Audubon and Advocacy

Audubon Advocacy

Is Audubon a birding organization – only? Of course, everyone loves to “bird”. It’s our common denominator. But, it that all that Audubon is about? Read this from the history of the Audubon Society:

  • 1896 Harriet Hemenway and Mina Hall organize a series of afternoon teas to convince Boston society ladies to eschew hats with bird feathers. These meetings culminate in the founding of the Massachusetts Audubon Society.
  • 1900 Frank Chapman proposes the first annual Christmas Bird Count as an alternative to the traditional Christmas side hunt in his publication, Bird Lore, predecessor to Audubon magazine. Congressman John F. Lacey, at the urging of Audubon members, sponsored legislation that prohibits the illegal killing of birds and animals and the importation of non-native species.

These two bits of information are taken from the National Audubon history webpage:

From its very beginning, Audubon was founded as an advocacy organization as well as a birding society. Somewhere along the way the emphasis on environmental issues has drifted to the shadows as we have all become enamored with birding. Things are changing and Audubon is turning “back to the future” in a big way. Audubon National and Audubon Arizona have moved into the forefront of the environmental movement taking very public stands on a variety of issues which are extremely pertinent today. You can’t help but read in the news about environmental issues from climate change to Arctic drilling to National Monument threats. All these and more are being addressed by Audubon these days. You are more than a happy birder; you are a part of a very powerful force that is pushing for habitat conservation. You are strongly urged to spend some time on the National website – and the Arizona Audubon website:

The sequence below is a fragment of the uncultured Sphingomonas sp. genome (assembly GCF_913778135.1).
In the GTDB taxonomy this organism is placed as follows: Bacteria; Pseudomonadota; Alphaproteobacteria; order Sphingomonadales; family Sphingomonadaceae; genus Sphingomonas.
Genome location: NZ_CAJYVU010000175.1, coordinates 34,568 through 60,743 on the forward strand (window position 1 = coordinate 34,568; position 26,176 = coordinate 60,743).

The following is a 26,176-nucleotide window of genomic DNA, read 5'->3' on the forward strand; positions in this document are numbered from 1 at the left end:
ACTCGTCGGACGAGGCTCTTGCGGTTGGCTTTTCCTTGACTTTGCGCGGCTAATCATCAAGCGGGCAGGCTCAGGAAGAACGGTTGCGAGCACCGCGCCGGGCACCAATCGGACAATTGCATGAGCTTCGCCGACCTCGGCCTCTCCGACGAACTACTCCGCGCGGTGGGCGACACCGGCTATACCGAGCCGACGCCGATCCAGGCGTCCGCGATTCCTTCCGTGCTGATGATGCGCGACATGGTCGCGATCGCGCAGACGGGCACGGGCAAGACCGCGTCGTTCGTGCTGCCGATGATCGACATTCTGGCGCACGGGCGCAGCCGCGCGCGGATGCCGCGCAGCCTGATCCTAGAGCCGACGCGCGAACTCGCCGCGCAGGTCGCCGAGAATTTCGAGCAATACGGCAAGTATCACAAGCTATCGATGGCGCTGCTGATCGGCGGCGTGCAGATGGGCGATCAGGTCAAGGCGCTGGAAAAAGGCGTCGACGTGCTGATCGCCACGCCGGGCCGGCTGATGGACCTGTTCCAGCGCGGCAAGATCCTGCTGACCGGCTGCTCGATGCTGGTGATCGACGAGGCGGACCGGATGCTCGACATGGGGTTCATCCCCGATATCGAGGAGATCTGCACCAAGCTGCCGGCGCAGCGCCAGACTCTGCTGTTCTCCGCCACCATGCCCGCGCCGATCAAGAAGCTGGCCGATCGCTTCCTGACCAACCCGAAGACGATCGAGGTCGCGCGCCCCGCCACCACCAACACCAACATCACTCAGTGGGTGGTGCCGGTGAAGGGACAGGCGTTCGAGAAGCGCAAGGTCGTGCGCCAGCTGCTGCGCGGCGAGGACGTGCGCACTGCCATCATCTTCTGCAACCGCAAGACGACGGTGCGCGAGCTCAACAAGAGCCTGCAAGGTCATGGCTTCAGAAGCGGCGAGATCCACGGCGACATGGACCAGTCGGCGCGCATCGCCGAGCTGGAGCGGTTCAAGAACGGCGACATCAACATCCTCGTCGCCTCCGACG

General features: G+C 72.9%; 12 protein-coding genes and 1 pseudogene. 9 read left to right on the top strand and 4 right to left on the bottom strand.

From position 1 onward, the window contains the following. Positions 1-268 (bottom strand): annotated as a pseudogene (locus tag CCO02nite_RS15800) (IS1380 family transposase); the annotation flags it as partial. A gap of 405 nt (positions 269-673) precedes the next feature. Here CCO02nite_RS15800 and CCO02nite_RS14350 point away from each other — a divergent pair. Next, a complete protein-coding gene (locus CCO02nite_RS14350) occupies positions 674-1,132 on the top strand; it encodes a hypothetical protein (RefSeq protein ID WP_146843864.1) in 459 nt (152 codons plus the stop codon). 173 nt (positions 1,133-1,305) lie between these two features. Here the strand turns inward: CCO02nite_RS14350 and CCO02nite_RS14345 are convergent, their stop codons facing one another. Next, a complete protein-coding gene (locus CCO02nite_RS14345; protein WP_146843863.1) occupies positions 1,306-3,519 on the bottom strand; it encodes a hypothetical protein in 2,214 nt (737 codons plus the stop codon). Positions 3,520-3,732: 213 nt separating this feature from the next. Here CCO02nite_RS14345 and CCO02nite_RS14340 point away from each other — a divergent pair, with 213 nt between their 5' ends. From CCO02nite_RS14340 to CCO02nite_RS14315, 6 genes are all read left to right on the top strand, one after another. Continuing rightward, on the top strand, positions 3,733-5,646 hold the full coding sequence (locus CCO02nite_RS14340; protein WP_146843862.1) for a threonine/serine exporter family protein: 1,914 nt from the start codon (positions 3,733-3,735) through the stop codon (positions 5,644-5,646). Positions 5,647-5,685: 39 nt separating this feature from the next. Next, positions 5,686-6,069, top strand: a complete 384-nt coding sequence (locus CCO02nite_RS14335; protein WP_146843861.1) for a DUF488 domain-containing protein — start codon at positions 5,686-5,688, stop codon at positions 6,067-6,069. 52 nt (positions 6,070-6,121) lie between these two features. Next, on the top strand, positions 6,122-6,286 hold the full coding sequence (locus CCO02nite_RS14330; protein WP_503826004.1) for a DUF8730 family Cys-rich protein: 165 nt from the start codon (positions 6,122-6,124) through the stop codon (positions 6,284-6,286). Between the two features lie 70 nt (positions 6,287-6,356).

National is so committed that it has published a page designed to show you how to participate in habitat for birds advocacy:   This is an amazing resource for painless advocacy. It makes sense. Do you have a response to this article? Email us at .

You—as a constituent—are your lawmakers’ boss.